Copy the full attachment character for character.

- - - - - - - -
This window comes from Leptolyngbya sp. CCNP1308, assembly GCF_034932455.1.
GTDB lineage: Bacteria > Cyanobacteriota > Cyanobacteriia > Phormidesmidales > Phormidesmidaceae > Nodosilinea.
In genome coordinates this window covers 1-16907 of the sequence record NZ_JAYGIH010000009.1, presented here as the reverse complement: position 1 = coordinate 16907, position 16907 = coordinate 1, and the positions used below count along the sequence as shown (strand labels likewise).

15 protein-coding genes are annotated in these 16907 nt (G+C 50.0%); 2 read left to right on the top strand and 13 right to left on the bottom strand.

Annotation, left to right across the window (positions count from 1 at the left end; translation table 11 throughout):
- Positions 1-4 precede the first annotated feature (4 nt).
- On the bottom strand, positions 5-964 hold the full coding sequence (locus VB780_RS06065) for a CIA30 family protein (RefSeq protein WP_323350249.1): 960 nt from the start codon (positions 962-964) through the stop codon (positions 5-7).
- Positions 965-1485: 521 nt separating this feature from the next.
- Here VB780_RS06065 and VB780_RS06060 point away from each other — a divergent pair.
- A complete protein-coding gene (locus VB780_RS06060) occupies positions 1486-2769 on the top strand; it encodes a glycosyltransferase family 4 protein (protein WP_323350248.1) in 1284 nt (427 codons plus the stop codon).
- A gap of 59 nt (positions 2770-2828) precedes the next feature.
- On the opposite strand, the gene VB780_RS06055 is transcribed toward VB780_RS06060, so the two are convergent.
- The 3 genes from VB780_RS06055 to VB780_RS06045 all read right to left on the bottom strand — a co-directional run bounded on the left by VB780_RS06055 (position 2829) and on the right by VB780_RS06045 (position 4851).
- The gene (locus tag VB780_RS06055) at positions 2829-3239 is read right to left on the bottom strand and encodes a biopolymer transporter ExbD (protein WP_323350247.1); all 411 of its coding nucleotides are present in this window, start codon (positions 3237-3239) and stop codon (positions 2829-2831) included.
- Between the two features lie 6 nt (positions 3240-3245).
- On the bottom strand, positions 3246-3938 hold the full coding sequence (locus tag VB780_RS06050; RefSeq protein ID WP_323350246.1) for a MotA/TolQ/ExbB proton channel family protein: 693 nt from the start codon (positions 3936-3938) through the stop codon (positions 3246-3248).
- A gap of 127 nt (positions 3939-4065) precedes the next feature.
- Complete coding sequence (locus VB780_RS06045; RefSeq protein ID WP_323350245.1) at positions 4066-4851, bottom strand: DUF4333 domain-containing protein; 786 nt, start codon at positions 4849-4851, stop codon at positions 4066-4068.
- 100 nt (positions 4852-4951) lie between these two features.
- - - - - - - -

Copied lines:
This window comes from Leptolyngbya sp. CCNP1308, assembly GCF_034932455.1.
GTDB lineage: Bacteria > Cyanobacteriota > Cyanobacteriia > Phormidesmidales > Phormidesmidaceae > Nodosilinea.
In genome coordinates this window covers 1-16907 of the sequence record NZ_JAYGIH010000009.1, presented here as the reverse complement: position 1 = coordinate 16907, position 16907 = coordinate 1, and the positions used below count along the sequence as shown (strand labels likewise).

15 protein-coding genes are annotated in these 16907 nt (G+C 50.0%); 2 read left to right on the top strand and 13 right to left on the bottom strand.

Annotation, left to right across the window (positions count from 1 at the left end; translation table 11 throughout):
- Positions 1-4 precede the first annotated feature (4 nt).
- On the bottom strand, positions 5-964 hold the full coding sequence (locus VB780_RS06065) for a CIA30 family protein (RefSeq protein WP_323350249.1): 960 nt from the start codon (positions 962-964) through the stop codon (positions 5-7).
- Positions 965-1485: 521 nt separating this feature from the next.
- Here VB780_RS06065 and VB780_RS06060 point away from each other — a divergent pair.
- A complete protein-coding gene (locus VB780_RS06060) occupies positions 1486-2769 on the top strand; it encodes a glycosyltransferase family 4 protein (protein WP_323350248.1) in 1284 nt (427 codons plus the stop codon).
- A gap of 59 nt (positions 2770-2828) precedes the next feature.
- On the opposite strand, the gene VB780_RS06055 is transcribed toward VB780_RS06060, so the two are convergent.
- The 3 genes from VB780_RS06055 to VB780_RS06045 all read right to left on the bottom strand — a co-directional run bounded on the left by VB780_RS06055 (position 2829) and on the right by VB780_RS06045 (position 4851).
- The gene (locus tag VB780_RS06055) at positions 2829-3239 is read right to left on the bottom strand and encodes a biopolymer transporter ExbD (protein WP_323350247.1); all 411 of its coding nucleotides are present in this window, start codon (positions 3237-3239) and stop codon (positions 2829-2831) included.
- Between the two features lie 6 nt (positions 3240-3245).
- On the bottom strand, positions 3246-3938 hold the full coding sequence (locus tag VB780_RS06050; RefSeq protein ID WP_323350246.1) for a MotA/TolQ/ExbB proton channel family protein: 693 nt from the start codon (positions 3936-3938) through the stop codon (positions 3246-3248).
- A gap of 127 nt (positions 3939-4065) precedes the next feature.
- Complete coding sequence (locus VB780_RS06045; RefSeq protein ID WP_323350245.1) at positions 4066-4851, bottom strand: DUF4333 domain-containing protein; 786 nt, start codon at positions 4849-4851, stop codon at positions 4066-4068.
- 100 nt (positions 4852-4951) lie between these two features.